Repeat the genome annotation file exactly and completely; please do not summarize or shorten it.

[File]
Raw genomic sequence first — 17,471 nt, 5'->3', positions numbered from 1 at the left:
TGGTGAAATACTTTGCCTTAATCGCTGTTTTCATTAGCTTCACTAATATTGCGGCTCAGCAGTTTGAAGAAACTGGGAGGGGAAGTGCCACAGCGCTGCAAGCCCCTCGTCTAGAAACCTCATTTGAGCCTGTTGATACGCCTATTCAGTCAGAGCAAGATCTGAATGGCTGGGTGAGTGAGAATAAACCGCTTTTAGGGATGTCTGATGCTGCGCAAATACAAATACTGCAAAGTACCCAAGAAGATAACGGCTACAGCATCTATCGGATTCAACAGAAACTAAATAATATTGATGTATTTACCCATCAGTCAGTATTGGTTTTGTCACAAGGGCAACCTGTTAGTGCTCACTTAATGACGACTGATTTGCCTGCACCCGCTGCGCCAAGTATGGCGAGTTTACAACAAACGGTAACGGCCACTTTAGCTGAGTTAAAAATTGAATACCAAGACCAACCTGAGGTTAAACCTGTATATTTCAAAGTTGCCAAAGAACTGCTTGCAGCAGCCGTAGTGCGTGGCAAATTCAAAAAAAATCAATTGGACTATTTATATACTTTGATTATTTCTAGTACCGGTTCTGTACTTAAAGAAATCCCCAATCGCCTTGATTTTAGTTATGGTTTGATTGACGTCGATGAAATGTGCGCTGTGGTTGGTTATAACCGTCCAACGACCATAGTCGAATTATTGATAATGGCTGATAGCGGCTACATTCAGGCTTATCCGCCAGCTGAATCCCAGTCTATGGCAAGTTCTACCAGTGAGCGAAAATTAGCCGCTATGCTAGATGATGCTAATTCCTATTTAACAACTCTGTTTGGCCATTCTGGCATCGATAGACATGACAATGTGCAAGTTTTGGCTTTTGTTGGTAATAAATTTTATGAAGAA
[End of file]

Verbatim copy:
Raw genomic sequence first — 17,471 nt, 5'->3', positions numbered from 1 at the left:
TGGTGAAATACTTTGCCTTAATCGCTGTTTTCATTAGCTTCACTAATATTGCGGCTCAGCAGTTTGAAGAAACTGGGAGGGGAAGTGCCACAGCGCTGCAAGCCCCTCGTCTAGAAACCTCATTTGAGCCTGTTGATACGCCTATTCAGTCAGAGCAAGATCTGAATGGCTGGGTGAGTGAGAATAAACCGCTTTTAGGGATGTCTGATGCTGCGCAAATACAAATACTGCAAAGTACCCAAGAAGATAACGGCTACAGCATCTATCGGATTCAACAGAAACTAAATAATATTGATGTATTTACCCATCAGTCAGTATTGGTTTTGTCACAAGGGCAACCTGTTAGTGCTCACTTAATGACGACTGATTTGCCTGCACCCGCTGCGCCAAGTATGGCGAGTTTACAACAAACGGTAACGGCCACTTTAGCTGAGTTAAAAATTGAATACCAAGACCAACCTGAGGTTAAACCTGTATATTTCAAAGTTGCCAAAGAACTGCTTGCAGCAGCCGTAGTGCGTGGCAAATTCAAAAAAAATCAATTGGACTATTTATATACTTTGATTATTTCTAGTACCGGTTCTGTACTTAAAGAAATCCCCAATCGCCTTGATTTTAGTTATGGTTTGATTGACGTCGATGAAATGTGCGCTGTGGTTGGTTATAACCGTCCAACGACCATAGTCGAATTATTGATAATGGCTGATAGCGGCTACATTCAGGCTTATCCGCCAGCTGAATCCCAGTCTATGGCAAGTTCTACCAGTGAGCGAAAATTAGCCGCTATGCTAGATGATGCTAATTCCTATTTAACAACTCTGTTTGGCCATTCTGGCATCGATAGACATGACAATGTGCAAGTTTTGGCTTTTGTTGGTAATAAATTTTATGAAGAA